(Beyond Pesticides, November 25, 2015) In response to a lawsuit filed by environmental groups, the U.S. Environmental Protection Agency (EPA) yesterday revoked the registration of the toxic herbicide “Enlist Duo,” which contains the cancer causing 2,4-D and is central to future uses of genetically engineered (GE) crops in chemical-intensive agriculture. The marketing of this chemical in genetically engineered agriculture has become integral to the chemical industry’s response to weed resistance to the widely used herbicide glyphosate (Roundup), also identified as cancer causing this year by the International Agency for Research on Cancer (IARC). “Instead of looking for genetically engineered silver bullets that result in crop failure, we should be expanding organic agricultural systems that are productive and profitable, protect public health and the environment and slow global climate change,” said Jay Feldman, executive director of Beyond Pesticides. Approved by the agency just over a year ago, Enlist Duo is a combination of glyphosate and 2,4-D that Dow AgroSciences developed for use on the next generation of GE crops. EPA stated it is taking this action after realizing that the synergistic effects of the combination of these chemicals is likely significantly more harmful than it had initially believed, and that very […]

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29
Oct

USDA Scientist Punished for Neonic Study Files Complaint

(Beyond Pesticides, October 29, 2015) One of the top entomologists at the U.S. Department of Agriculture (USDA) filed a whistleblower complaint against a  federal agency, citing unprofessional retaliation following the publication of a study linking neonicotinoid insecticides to the decline of monarch butterflies. Jonathan Lundgren, Ph.D., Senior Research Entomologist and Lab Supervisor for the Agricultural Research Service (ARS) in South Dakota, is fighting suspension for publishing research deemed “sensitive” by his USDA superiors. According to Jeff Ruch, executive director of Public Employees for Environmental Responsibility (PEER), which is providing legal services to Dr. Lundgren, this case underscores why legal protections for government scientists are sorely needed. Until recently, Dr. Lundgren worked for USDA for eleven years with great success, and his cutting edge research has drawn national attention and international recognition. In April of this year, Dr. Lundgren published a study in The Science of Nature that shows that clothianidin, a neonicotinoid seed treatment, kills monarch butterfly larvae in the laboratory. On August 3, 2015, USDA imposed a 14-day suspension against Dr. Lundgren for submitting the Science of Nature study and for a paperwork error in his travel authorization for his invited presentation about his research to a panel of […]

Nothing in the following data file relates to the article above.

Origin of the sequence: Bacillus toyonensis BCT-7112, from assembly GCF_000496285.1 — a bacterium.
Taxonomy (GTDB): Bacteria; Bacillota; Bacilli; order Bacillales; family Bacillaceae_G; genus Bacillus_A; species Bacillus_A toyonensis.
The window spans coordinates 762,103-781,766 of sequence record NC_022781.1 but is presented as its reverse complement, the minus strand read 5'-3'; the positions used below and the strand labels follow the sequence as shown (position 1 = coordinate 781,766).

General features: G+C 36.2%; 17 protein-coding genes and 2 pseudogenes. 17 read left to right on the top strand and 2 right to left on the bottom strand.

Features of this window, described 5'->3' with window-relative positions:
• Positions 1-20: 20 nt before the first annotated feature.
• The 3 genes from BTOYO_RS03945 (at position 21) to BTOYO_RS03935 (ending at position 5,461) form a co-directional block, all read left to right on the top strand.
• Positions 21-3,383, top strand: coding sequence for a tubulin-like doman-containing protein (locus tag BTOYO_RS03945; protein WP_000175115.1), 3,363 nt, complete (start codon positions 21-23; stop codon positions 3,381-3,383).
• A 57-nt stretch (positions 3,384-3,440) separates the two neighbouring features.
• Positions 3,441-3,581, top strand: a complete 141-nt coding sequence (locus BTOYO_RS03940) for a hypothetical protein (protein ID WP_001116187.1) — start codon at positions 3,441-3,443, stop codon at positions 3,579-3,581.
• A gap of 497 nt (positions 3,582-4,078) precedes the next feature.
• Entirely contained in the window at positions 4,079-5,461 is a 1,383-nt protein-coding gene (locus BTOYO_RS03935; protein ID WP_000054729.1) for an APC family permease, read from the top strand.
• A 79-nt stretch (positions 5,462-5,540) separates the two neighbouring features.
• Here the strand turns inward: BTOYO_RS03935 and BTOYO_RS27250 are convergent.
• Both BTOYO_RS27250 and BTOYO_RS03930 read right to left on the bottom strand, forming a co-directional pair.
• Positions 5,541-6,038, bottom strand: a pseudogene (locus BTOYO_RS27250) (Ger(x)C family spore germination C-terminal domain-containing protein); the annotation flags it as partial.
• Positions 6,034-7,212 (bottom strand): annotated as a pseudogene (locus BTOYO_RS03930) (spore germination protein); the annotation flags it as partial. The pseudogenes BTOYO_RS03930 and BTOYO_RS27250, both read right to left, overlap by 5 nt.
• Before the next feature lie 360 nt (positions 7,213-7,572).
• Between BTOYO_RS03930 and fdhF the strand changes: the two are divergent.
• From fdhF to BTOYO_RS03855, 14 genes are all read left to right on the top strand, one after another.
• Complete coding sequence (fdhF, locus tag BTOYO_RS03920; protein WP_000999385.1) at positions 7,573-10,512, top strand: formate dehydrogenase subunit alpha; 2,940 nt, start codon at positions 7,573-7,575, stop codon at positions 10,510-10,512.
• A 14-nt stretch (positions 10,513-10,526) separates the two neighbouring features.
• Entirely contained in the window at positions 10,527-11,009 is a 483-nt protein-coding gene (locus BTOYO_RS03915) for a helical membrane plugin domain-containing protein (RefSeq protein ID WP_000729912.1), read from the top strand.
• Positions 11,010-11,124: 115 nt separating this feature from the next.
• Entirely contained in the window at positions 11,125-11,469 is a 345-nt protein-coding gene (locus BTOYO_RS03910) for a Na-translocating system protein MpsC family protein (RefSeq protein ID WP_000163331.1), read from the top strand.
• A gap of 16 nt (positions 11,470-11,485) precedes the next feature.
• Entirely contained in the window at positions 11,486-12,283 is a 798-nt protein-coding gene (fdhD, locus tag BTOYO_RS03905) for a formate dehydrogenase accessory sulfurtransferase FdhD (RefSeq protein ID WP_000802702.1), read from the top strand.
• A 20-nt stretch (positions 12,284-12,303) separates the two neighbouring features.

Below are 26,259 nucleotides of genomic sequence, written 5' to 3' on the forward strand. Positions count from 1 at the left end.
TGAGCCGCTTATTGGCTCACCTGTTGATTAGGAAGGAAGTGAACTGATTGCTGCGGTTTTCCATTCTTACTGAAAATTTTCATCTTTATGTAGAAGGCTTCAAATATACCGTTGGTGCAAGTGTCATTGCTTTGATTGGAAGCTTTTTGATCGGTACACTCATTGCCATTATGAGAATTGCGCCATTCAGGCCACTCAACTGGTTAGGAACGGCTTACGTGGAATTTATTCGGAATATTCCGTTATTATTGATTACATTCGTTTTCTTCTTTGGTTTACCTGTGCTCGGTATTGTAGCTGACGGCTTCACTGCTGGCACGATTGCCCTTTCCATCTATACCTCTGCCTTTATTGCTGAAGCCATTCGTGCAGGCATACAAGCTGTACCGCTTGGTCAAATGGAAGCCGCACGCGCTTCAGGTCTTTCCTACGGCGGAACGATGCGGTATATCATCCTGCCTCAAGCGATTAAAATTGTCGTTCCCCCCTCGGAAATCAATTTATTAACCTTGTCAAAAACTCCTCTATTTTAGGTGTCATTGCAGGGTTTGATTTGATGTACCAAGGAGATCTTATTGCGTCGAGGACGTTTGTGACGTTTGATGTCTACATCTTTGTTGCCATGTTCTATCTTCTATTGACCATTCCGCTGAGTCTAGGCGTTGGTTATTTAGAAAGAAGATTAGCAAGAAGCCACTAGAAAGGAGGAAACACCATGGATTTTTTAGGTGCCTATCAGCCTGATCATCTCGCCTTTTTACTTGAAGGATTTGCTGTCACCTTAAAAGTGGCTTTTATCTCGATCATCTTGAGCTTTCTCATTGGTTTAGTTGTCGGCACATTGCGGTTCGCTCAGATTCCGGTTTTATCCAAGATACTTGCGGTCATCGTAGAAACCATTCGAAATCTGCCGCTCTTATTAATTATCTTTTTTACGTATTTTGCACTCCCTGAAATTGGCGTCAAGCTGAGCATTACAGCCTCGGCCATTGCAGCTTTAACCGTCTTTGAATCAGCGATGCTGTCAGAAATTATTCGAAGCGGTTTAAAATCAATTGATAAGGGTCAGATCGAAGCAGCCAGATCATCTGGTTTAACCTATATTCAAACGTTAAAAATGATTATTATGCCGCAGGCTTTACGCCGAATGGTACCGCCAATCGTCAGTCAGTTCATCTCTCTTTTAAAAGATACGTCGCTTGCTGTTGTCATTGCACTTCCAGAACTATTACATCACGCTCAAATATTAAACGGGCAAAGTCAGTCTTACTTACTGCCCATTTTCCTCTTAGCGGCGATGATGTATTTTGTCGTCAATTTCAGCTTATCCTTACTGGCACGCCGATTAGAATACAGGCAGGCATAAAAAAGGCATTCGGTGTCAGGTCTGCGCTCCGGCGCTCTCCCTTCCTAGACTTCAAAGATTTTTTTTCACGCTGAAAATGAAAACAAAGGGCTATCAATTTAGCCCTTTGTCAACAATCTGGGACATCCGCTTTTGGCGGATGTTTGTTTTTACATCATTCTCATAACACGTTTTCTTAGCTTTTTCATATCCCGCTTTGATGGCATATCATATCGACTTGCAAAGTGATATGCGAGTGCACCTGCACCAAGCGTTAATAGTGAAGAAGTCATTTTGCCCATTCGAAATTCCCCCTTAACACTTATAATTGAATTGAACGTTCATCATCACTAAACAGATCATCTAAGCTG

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22
Oct

U.S. Senators to Advance Legislation to Stop States from Labeling GE Food

(Beyond Pesticides, October 22, 2015) With increasing consumer concern about genetically engineered (GE) food, yesterday  the U.S. Senate Committee on Agriculture, Nutrition, and Forestry held a hearing,  entitled Agriculture Biotechnology: a Look at Federal Regulation and Stakeholder Perspectives, that critics called lopsided. Most witnesses characterized GE food as safe or side-stepped the issue of safety, as government witnesses refused to distinguish GE from conventional food and opposed food labeling. “This is the first time in 10 years we’ve had a hearing on biotech. I guess we’re a little late, but we’re here,” said chair of the committee, Senator Pat Roberts (R-KS). The ranking  minority member of the committee, Senator  Debbie Stabenow (D-MI)  said,  “Biotechnology is proven to be safe, beneficial, and I believe will play a major role in helping to solve these dual global challenges of climate change and global food security,” Central to the hearing is the the issue of labeling food products containing GE crops. Senator Stabenow called for the adoption of legislation on GE food labeling, presumably with language that will preempt the authority of states to adopt more stringent labeling standards. Senator Stabenow said that she wants labeling that “doesn’t stigmatize biotechnology.” The GE food […]

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13
Oct

Majority of EU Countries Opt-Out of Approved GE Crops

(Beyond Pesticides, October 13, 2015) Nineteen  European Union (EU) member states (Austria, Belgium (Wallonia), Bulgaria, Croatia, Cyprus, Denmark, France, Germany, Greece, Hungary, Italy, Latvia, Lithuania, Luxembourg, Malta, The Netherlands, Poland, Solvenia, Scotland, Northern Ireland, and Wales) have opted out of approving GE cultivation except for research purposes. In the past, the EU has not been particularly fond of GE crops; currently, only one GE crop, insect resistant maize MON 810, has been approved for cultivation. In March, the EU passed a new directive that allowed GE crops to be approved for use Union-wide. Along with the Treaty on the Functioning of the EU (TFEU), that directive also gave member states the ability to “adopt legally binding acts restricting or prohibiting the cultivation of GMOs in their territory after such GMOs have been authorized to be placed on the Union market.” Once the opt-out applications have been processed and transmitted to the companies, they have one month to take action; that is, the companies most affected by the ban will have the chance to oppose it. Member states have cited environmental and agricultural issues as a reason for opting out and while biotechnology companies can deny them, it is likely that […]